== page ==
Rapidly shrinking wireless and sensor-enabled chipsets with low power consumption have given rise to the Internet of Things (IoT) with IPv6 ensuring there are enough addresses to go around. When combined with things like streaming analytics, machine learning and cloud scale, this descendant of SCADA and M2M is going to help companies unlock insights that lead to cost savings and new revenue opportunities.

In the end, the promise of personal computing is being realized via small, portable, sensor-filled, picture-taking, supercomputing, payment processing, low-powered communication devices that connect the citizens of the world and that’s a good thing.

Sharing my knowledge and helping others never stops, so connect with me on my blog at http://robtiffany.com , follow me on Twitter at https://twitter.com/RobTiffany and on LinkedIn at https://www.linkedin.com/in/robtiffany

HTC One (M8)

HTCOneM8

I spent some time with HTC’s flagship Android phone, the HTC One (M8), on launch day and I have to say I’m really impressed.

The larger, 5 inch, 1080p screen and all-aluminum body is truly a sight to behold.  The build quality has no equal in the smartphone space and the same was true last year with the M7.  With its quad-core, Snapdragon 801 chipset and 2 GB of RAM, the M8 was super-responsive and the KitKat OS never lagged no matter how many apps and web pages I loaded.  Those of you that like to take pictures will love how it allows you to refocus after you taken the picture.  It pulls off this feat by utilizing a second lens to perform depth-sensing operations.  The camera snaps pictures blazingly fast and the sensor lets in more light which makes it perfect for low-light settings.  With Selfies being all the rage these days, HTC stepped up to the plate for a 5 megapixel front-facing camera.

HTCOneM8

I’m really digging the optional Dot View case.  With the case closed, you can see things like the time, temperature and current weather.  You can also receive notifications for things like SMS, the phone, email, and calendar.  It’s a very innovative way to protect your phone while increasing its utility.

DotView

It’s fair to say that I’ve barely scratched the surface of the few features found in the 2014 model of the HTC One.  The high-end Android market is extremely competitive and Samsung’s Galaxy S5 will be launching soon.  In the brushed aluminum vs. plastic competition, the new HTC wins hands-down.  I just returned from Mobile World Congress and all I saw was an endless sea of rectangular, identical Android phones.  Like the first HTC-designed device I ever used, the Compaq iPaq, this new smartphone is a refreshing departure from the rest of the pack.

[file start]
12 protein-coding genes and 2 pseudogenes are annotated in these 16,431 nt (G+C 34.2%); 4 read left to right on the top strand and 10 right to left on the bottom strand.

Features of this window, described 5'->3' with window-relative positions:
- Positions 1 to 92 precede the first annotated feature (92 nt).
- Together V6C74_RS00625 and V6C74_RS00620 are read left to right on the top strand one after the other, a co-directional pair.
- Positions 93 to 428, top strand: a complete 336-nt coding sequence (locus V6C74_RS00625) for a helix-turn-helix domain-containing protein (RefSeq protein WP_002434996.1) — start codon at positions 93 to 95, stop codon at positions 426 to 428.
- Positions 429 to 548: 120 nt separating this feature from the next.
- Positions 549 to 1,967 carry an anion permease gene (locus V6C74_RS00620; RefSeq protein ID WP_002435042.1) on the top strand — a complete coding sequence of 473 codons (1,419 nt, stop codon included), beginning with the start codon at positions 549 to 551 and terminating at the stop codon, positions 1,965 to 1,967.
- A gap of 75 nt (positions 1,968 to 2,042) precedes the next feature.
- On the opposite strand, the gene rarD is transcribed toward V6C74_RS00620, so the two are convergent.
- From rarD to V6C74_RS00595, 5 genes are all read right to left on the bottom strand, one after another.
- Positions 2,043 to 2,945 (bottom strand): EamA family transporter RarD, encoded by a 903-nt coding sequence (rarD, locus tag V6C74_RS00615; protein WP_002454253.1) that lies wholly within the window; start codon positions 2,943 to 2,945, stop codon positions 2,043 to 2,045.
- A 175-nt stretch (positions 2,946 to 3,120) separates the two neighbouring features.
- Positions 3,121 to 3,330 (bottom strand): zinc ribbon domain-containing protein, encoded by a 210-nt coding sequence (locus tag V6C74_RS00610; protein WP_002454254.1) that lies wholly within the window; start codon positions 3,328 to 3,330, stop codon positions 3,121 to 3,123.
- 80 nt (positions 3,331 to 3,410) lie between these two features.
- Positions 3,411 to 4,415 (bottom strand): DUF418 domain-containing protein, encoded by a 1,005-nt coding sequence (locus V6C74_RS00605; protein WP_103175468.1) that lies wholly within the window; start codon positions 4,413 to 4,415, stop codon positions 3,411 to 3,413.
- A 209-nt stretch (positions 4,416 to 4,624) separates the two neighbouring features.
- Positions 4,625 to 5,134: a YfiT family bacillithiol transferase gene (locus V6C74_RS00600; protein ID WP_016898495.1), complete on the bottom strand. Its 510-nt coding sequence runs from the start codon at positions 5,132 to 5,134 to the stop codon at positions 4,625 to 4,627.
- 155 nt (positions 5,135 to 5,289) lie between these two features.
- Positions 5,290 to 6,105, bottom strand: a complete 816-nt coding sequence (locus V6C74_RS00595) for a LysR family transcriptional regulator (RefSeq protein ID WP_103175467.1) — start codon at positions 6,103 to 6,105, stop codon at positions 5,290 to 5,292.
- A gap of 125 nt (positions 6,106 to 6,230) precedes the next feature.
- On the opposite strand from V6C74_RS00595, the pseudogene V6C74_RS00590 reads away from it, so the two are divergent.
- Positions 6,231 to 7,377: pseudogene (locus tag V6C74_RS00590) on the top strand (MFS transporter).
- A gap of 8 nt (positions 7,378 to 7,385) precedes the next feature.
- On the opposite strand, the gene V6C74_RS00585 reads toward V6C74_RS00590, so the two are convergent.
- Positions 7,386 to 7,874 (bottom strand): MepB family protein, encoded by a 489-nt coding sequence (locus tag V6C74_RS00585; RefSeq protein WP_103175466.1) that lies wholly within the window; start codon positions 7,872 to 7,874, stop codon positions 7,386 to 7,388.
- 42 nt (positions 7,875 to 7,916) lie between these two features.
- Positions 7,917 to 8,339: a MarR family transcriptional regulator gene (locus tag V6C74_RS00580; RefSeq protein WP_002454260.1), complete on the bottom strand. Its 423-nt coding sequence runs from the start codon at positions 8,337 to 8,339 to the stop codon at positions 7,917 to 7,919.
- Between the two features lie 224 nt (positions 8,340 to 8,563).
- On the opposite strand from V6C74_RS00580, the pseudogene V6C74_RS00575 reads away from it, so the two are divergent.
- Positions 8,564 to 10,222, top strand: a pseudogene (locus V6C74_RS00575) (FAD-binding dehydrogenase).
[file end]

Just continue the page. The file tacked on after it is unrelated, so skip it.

Sharing my knowledge and helping others never stops, so connect with me on my blog at http://robtiffany.com , follow me on Twitter at https://twitter.com/RobTiffany and on LinkedIn at https://www.linkedin.com/in/robtiffany

Windows Phone 8 and the Enterprise Feature Pack

I’m pleased to announce that we are enhancing the business capabilities of Windows Phone 8 with the Enterprise Feature Pack.

Building on technologies like Secure UEFI Boot, BitLocker, and TPM, an update to Windows Phone 8 will arrive in the first half of calendar year 2014 that increases IT control while boosting employee productivity.  The Enterprise Feature Pack includes:

  • Virtual Private Network (VPN) connections that are automatically triggered by the apps that need them.  This means you won’t have to manually create a VPN tunnel in advance of running an app that needs to connect to your corporate network.
  • Certificate management to enroll, update, and revoke certificates for user authentication.
  • Enhanced mobile device management (MDM) policies to lock down functionality on the phone for more enterprise control.  Additionally, richer mobile application management (MAM) including allowing or blocking the installation of certain apps.
  • Enterprise Wi-Fi support with EAP-TLS that uses a client-side certificate.
  • Secure/Multipurpose Internet Mail Extensions (S/MIME) to sign and encrypt email.

We’re also boosting our commitment to corporate customers by increasing the length of our support lifecycle from 18 months to 36 months.  This means that starting with Windows Phone 8, we’ll make feature, functionality, and security updates available for 36 months.

With Windows Phone 8, your investment in our mobile platform is secure.

– Rob

Sharing my knowledge and helping others never stops, so connect with me on my blog at http://robtiffany.com , follow me on Twitter at https://twitter.com/RobTiffany and on LinkedIn at https://www.linkedin.com/in/robtiffany

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Proximity Sensors and Bluetooth in Windows Phone 8

During this video, Andy and I cover local communication with Windows Phone 8.

After a Bluetooth overview, we show you how to use Bluetooth from an application, Near Field Communications (NFC), bump-to-connect, as well as the proximity API functionality.

Be sure to check out previous Windows Phone 8 Jump Start videos from Rob and Andy:

– Rob

Network Communications in Windows Phone 8

During this video, Andy and I show developers how to leverage patterns for the asynchronous use of networking APIs in Windows Phone 8.

Topics include WebClient, HttpWebRequest, Listener Sockets, Web Services, OData V3, Data Compression support, Simulation Dashboard, Data Sense and apps. Storing data in Skydrive, encryption and authentication are also covered. Accessing services running on localhost from the emulator is demystified.

Be sure to check out previous Windows Phone 8 Jump Start videos from Rob and Andy:

– Rob